Seattle is experiencing a tech boom second only to that in San Francisco, creating a new generation of startups led by ambitious founders. On average, these startups receive $800,000 to $850,000 in funding — much of it from local investors.
These local investors, some motivated by the desire to support the Seattle economy and to contribute to an operation that is close to home, others encouraged by the success stories of startups covered by the media and hopeful of a chance to capitalize on the tech industry, often do plenty of research on the startup before making the decision on which young company to help fund.
And yet deciding to invest in a startup is so much more than having enough capital on hand to make a meaningful investment and choosing the lucky winner. Startups are volatile businesses, often highly valued but with opaque performance metrics and little real profit. Investing in a startup carries significant risk, in ways that could affect the financial safety of the investor beyond just the investment itself.
In fact, the key to wisely and safely — or as safely as possible — investing in a young company is to do so only after the investor has first ensured that his or her own financial responsibilities and well-being are properly cared for.
Investors looking to invest in a startup have to be more farsighted in terms of their personal and family finances because of how risky such an investment can be. They should have a fully holistic view of their long-term wealth planning as insulation against possible negative impacts of the investment. In other words, investors should approach wealth management no differently from how they approach a potential business venture — they must treat their personal wealth situation as they would a potential investment by covering all the bases. While investors may be busy investing in the future success of others, they also need to ensure that they are adequately covered as well.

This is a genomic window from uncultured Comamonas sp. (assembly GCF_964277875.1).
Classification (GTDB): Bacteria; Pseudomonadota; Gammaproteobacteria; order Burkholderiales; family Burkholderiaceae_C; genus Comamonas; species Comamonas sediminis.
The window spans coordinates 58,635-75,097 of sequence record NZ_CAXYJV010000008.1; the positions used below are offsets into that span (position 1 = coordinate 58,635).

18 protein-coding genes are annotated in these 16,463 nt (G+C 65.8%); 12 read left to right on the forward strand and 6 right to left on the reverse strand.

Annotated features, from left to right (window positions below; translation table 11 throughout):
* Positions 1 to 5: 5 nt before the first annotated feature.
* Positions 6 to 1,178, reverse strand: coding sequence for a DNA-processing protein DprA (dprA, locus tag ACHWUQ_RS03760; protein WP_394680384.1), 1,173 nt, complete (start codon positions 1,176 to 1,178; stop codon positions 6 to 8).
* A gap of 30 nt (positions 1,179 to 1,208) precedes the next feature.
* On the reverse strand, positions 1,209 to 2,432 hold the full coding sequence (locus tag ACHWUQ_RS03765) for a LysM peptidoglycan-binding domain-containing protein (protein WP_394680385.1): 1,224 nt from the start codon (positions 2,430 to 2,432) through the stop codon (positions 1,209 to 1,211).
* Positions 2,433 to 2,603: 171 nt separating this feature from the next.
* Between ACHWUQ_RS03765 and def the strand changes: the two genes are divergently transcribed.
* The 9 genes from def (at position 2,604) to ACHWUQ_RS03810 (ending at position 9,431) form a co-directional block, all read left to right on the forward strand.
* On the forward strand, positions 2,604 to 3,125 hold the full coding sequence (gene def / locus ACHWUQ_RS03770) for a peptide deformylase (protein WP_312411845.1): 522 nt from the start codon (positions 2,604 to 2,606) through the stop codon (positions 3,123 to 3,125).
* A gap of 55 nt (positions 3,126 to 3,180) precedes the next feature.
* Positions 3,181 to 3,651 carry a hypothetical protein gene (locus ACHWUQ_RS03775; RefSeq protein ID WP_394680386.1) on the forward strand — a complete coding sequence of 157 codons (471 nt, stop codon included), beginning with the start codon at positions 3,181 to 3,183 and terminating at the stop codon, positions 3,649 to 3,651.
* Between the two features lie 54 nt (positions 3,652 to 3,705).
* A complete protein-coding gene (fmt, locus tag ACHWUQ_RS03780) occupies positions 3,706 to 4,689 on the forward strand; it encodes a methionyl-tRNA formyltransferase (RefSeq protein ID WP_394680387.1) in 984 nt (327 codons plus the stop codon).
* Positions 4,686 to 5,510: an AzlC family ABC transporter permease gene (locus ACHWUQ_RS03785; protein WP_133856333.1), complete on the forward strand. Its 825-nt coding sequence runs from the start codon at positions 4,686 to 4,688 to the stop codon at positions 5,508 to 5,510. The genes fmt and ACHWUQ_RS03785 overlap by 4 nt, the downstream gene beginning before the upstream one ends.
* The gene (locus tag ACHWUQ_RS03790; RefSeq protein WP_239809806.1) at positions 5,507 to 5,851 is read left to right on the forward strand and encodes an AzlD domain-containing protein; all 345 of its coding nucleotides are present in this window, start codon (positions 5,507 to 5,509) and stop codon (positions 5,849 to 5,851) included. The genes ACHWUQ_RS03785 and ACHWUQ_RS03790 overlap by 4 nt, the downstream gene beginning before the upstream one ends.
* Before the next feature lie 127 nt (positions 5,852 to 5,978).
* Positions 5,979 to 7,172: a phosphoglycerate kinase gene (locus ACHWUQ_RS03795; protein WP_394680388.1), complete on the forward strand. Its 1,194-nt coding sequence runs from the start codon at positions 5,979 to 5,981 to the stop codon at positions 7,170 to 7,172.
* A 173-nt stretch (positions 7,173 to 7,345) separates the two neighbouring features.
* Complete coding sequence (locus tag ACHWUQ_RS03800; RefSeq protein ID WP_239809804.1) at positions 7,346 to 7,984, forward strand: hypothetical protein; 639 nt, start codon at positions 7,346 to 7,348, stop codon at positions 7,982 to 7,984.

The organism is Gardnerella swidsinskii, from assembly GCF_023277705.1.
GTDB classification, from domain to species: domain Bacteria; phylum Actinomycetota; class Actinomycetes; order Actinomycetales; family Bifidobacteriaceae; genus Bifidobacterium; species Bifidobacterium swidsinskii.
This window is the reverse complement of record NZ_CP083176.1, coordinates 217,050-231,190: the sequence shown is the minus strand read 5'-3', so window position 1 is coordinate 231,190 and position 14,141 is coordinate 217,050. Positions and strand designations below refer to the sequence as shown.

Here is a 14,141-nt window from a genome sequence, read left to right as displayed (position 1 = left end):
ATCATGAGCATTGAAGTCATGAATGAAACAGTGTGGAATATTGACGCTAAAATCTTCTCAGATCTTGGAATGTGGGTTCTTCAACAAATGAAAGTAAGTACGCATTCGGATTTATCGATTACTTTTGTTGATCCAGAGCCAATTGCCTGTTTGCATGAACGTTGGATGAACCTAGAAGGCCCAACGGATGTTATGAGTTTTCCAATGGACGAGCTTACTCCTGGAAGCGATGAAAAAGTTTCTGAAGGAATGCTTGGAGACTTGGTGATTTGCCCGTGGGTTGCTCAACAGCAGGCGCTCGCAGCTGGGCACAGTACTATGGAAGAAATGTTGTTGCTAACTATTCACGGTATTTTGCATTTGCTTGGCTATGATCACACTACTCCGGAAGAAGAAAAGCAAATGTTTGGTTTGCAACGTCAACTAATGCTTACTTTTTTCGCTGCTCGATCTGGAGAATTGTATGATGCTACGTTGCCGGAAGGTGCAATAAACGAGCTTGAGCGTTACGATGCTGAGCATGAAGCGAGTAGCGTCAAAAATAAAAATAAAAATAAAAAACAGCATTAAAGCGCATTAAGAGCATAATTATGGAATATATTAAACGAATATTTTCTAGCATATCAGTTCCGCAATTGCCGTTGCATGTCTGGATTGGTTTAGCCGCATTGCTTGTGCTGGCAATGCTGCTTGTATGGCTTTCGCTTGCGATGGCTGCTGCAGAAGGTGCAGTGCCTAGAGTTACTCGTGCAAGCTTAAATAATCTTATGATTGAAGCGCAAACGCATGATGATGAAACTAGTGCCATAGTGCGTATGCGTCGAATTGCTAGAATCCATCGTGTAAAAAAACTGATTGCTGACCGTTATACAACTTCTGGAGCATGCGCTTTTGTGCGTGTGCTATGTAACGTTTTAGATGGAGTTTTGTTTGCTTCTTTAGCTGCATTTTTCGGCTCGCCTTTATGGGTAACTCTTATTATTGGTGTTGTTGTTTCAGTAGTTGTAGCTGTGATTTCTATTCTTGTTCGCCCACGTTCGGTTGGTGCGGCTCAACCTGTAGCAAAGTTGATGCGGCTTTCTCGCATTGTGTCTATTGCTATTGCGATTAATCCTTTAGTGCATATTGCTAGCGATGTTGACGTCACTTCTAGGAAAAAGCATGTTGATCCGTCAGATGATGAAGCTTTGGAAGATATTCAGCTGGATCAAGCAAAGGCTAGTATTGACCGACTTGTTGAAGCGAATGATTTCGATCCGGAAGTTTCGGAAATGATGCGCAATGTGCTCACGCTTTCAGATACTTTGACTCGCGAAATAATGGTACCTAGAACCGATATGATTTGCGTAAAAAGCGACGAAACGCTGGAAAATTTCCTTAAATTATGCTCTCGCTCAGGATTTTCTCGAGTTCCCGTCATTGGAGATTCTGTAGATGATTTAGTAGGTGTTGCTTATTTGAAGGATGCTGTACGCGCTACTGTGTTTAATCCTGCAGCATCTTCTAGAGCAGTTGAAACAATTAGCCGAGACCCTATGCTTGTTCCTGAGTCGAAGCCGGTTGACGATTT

This point is particularly relevant because while investments in startups can lead to impressive returns, investors pay for that in greatly reduced liquidity.
It is hard to pay for anything with company values that essentially live on paper. So until that liquidity comes about — when the company goes public or when an investor cashes in his or her stake — the monetary value of the company is technically hypothetical. This is why it’s important to ensure that major expenses are handled before investing in a startup, as that money may be tied up for longer or in more complicated ways than originally expected. If a potential investor has annual payments to make, such as retirement savings, life insurance or education funding, it is essential that there are still enough liquid assets on hand to cover those expenses.
An effective startup investor knows to delegate responsibility and have metrics in place to measure progress in business growth, and the individual’s own personal finance strategy should be no different. For those who can tolerate the risk, well-informed investments in startups should only be made after other financial bases are covered. Working with a knowledgeable adviser and going in prepared can help ensure that, should the startup succeed, the investor’s financial situation is greatly enhanced — and even if it does not, the investor’s financial situation is still well covered.
Mary Justice is Washington state market leader for the Private Client Reserve of U.S. Bank in Seattle. Reach her at firstname.lastname@example.org or 206.344.3688.